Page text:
Thursday brought no news of election results, and as the delay of news lingered, the situation continued to escalate. Dean and I were able to get out to the grocery store but the main roads were blocked, so we were not able leave Tegucigalpa. Christy is crafty, so she and Dean worked with wood while I cooked.  Ellie sent us texts of the kids making salt ornaments and Christmas cookies, and we had a peaceful day in spite of the growing political unrest.  Nighttime brought no news of election results, and the protests, both peaceful and violent, got a little closer.  We ran back to the grocery store to withdraw some cash and made it in just as they were closing early and locking the gates.  Being uncertain about what the coming days would bring, we decided that if it was calm in the morning and we could get through the barricades, we would try to make it home.

Around 4:30 am on Friday morning the explosions and shouting quieted, and the helicopter stopped making circles above us.  We got up, said our goodbyes, and got in the car.  We were safe and not afraid, and we made it out of the city. It was surreal to drive through quiet streets and see the damage from the night before. We drove by a young man dressed for work dragging rocks and debris from the street, and I was overcome with emotion.  The brokenness, trauma and pain are unimaginable to me.  I have never experienced anything like this in my life, and I have never had to grieve the kind of losses involved.

We made it to Siguatepeque without issue and stopped for groceries before turning west toward La Esperanza. We thought we might see some protests or come up on a barricade but we only saw the abandoned and smoking remains of the barricades from the night before as we made our way to Gracias.  We stopped on the side of the road and bought bananas and drove on wondering when the election news would be released.  We were home, hugged, and holding babies before noon and so thankful to be together under one roof again. Praise the Lord!

The situation here in Honduras is very serious. I know all of this might seem scary, but we are not scared. We feel sadness and concern but not fear. These are real people that we know and love that are walking through a nightmare in their country. Some were walking through nightmares even before the tension here turned to crisis. As several were asking us to get out and come home, at least one friend was searching for a plane ticket and a way in.  Turns out she was thinking about a future trip, but the very fact that Juli was even thinking about planning a trip during this crisis made my heart sing.  We are not going to try to get out. We are not haphazard.  We calculate risks. We pray for discernment. We strive to be wise. Sometimes wisdom means we have to find the safest way to do something that involves some risk. This is our home, and we are going to stay here as long as the Lord allows.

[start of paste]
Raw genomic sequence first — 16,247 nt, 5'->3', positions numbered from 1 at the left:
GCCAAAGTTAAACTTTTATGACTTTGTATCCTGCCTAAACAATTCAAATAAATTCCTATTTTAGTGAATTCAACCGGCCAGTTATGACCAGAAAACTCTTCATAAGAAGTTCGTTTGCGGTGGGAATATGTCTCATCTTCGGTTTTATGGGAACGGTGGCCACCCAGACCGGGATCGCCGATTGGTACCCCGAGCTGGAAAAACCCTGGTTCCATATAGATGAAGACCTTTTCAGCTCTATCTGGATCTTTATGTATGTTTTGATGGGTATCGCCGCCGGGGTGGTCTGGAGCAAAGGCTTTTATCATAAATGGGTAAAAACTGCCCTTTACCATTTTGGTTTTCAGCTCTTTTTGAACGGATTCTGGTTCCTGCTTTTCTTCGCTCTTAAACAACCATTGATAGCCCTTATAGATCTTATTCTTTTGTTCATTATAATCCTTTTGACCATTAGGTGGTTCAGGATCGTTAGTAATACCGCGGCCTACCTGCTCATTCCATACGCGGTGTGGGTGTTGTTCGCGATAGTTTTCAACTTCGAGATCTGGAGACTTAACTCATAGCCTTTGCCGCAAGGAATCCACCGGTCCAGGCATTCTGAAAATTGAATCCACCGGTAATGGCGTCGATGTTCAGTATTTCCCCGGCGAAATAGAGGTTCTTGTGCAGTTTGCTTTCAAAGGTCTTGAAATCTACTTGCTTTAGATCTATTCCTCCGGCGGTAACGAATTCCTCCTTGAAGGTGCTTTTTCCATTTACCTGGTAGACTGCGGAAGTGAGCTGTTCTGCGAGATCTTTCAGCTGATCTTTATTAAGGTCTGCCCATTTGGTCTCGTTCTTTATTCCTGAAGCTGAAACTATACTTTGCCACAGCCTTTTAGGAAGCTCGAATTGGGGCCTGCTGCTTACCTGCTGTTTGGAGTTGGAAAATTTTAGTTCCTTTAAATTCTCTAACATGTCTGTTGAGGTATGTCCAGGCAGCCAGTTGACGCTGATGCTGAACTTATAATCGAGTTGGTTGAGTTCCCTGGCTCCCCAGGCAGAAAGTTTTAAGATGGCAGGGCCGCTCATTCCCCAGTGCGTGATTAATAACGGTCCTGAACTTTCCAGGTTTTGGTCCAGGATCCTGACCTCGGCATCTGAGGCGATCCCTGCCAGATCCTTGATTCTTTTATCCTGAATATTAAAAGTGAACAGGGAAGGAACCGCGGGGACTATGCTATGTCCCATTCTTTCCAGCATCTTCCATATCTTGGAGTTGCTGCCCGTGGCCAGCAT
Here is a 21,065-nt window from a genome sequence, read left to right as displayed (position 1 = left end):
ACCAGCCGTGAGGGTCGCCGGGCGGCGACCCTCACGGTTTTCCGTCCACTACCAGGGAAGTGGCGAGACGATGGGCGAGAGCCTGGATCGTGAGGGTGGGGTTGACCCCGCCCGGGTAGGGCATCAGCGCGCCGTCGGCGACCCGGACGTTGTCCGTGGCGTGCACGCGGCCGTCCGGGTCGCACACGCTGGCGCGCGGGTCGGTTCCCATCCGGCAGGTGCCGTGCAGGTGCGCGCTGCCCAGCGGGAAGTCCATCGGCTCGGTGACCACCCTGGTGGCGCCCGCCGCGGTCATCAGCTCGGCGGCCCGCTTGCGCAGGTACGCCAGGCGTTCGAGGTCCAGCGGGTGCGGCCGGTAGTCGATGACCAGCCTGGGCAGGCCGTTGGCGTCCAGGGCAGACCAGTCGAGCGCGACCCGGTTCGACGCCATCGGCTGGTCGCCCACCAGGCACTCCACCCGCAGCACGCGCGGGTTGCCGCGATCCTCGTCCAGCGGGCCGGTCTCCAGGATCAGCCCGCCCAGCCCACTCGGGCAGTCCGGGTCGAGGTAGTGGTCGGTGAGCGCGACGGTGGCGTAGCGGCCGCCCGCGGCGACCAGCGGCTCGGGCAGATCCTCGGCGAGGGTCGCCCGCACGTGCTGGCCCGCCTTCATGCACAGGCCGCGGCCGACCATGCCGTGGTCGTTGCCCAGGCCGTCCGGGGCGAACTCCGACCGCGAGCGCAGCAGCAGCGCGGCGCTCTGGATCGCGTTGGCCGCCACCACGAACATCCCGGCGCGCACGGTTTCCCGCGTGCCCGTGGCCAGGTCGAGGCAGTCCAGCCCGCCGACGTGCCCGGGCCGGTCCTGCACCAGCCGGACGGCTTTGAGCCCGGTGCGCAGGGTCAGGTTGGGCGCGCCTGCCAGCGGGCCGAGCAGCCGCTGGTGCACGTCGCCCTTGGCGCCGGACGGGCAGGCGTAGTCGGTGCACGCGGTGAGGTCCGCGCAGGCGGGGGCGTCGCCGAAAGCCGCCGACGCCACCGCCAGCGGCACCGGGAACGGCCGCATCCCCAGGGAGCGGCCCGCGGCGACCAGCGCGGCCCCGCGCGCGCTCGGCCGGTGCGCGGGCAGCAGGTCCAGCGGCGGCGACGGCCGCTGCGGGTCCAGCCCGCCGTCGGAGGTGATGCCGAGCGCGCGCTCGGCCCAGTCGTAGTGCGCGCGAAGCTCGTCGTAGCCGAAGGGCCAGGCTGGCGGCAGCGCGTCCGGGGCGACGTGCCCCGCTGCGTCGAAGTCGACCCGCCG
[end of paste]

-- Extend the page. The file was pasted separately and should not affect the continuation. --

It’s almost midnight now.  The protests have quieted and the streets are quiet. There is a steady rain that just started falling that makes the most beautiful sound on the roof.  It is a gift from the Lord.  We are safe and unafraid.  We are going to bed tonight, in the words of my longtime friend and prayer warrior Laurel, “confident in God’s protection and provision.”

Behold what manner of love the Father has given to us,that we should be called children of God. – I John 3: 1

Thank you for your prayers, encouragement, and support as we share the hope of Jesus with vulnerable children and families in Honduras.

Friday, November 10, 2017

Ruth




These last few months I have been doing a bible study through the book of Ruth (Ruth... Loss, Love, and Legacy by Kelly Minter) . I am falling in love with her story. I thought I knew the story about Ruth, but I have learned so much by digging deeper in this love story. 

Today I want to share with you a small portion of what I have been learning. we are going to jump in in the middle, so just hang in there with me.